I attend events like the Plein Air Convention. I study the artwork of other professionals at venues like Quest for the West and the Prix de West. I get together for shows and outdoor painting excursions with other artists like the Plein Air Event at the Broadmoor Galleries.
Each of those activities causes me to think about how I can use what I’ve learned to strengthen my painting. Then I experiment here and there with ideas I’ve picked up.
The thought of running the Tough Mudder scared me – just the name told me it was going to be – well – tough.
We hear people refer to artists like Sargent or Monet with reverent awe and words like ‘genius’ or ‘master’ and we get intimidated. Especially when we pick up a brush and our first attempts look nothing like their museum works.
What we don’t see are their first attempts and struggles. Every artist has them. Those who eventually succeed are the ones who keep going. They learn from their failures and gain greater understanding from mentors.
Monet, influenced by Eugene Boudin, discovered plein air painting and the joy of painting light.
He had been drawing caricatures until Boudin convinced him that he could accomplish more. Painting outdoors was a revelation for Monet.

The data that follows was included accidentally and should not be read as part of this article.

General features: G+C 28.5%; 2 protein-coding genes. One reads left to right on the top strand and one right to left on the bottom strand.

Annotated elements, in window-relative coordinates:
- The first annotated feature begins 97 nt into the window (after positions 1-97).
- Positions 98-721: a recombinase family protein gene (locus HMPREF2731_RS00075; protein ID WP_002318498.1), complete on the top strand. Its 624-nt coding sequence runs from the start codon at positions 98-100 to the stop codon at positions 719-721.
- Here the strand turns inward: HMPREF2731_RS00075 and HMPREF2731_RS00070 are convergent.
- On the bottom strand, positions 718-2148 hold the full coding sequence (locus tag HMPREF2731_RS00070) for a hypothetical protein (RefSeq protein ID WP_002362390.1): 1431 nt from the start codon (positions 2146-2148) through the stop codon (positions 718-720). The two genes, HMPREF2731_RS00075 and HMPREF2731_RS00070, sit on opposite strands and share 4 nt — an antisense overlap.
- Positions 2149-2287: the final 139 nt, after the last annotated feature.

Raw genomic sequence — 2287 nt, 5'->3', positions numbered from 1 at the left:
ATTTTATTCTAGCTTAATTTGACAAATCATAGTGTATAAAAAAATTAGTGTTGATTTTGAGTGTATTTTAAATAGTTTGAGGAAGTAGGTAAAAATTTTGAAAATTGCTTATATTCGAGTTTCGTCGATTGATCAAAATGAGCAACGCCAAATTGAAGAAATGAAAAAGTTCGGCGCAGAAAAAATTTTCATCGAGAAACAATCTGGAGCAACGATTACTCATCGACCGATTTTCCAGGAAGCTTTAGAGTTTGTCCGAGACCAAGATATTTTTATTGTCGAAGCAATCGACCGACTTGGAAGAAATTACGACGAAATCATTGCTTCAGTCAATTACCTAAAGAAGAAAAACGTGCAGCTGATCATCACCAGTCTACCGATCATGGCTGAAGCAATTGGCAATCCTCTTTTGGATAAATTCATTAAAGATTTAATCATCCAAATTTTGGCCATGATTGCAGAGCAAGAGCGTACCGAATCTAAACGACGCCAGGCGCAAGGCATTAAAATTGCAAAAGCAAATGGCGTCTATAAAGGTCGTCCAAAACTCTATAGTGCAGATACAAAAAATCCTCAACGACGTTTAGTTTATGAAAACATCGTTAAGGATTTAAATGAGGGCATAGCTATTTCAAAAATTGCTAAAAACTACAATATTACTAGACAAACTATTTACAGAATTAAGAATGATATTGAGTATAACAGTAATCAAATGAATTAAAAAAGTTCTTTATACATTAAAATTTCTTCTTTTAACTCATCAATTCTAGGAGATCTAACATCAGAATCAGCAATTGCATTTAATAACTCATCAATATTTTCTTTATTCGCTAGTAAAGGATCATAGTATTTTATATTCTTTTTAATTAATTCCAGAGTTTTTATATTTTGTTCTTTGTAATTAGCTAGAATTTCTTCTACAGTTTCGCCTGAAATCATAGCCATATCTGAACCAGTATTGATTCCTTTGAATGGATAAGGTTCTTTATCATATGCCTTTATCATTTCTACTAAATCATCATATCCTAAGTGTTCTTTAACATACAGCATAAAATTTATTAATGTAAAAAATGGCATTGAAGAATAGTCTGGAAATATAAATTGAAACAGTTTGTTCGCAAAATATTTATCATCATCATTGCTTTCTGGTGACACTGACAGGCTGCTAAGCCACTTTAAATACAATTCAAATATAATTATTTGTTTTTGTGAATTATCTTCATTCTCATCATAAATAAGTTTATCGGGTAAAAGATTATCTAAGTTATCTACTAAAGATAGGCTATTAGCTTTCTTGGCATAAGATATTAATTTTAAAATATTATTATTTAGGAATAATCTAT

Did that set him on a path to easy success?
According to Biography.com “Monet sometimes got frustrated with his work. According to some reports, he destroyed a number of paintings—estimates range as high as 500 works. Monet would simply burn, cut or kick the offending piece. In addition to these outbursts, he was known to suffer from bouts of depression and self-doubt.” Periodic feelings of inadequacy continued till the end of his life.
Just like those we now recognize as masters, we can’t let doubts and fears stop us from moving forward.
We can accomplish seemingly impossible goals bit by bit. Even if being an artist, like running in the Tough Mudder, is – well – tough.
Since I thought the main struggle during the Tough Mudder was going to be running, and I didn’t want to slow down or disappoint our team, I worked to speed up my mile. The first week I ran once. I did that for a few weeks. Then I increased it to twice a week. And eventually I ran 2-3 times a week for a mile and a half to two miles.
After the first month I no longer coughed when I finished running.
My 1-mile record went from more than 12 minutes down to 8:11 and I did 1 ½ miles in a little under 13 minutes. Not something to brag about, but I was thrilled with my decreased running time.
That pacing applies to art. Incremental progress, like compound interest, is magical.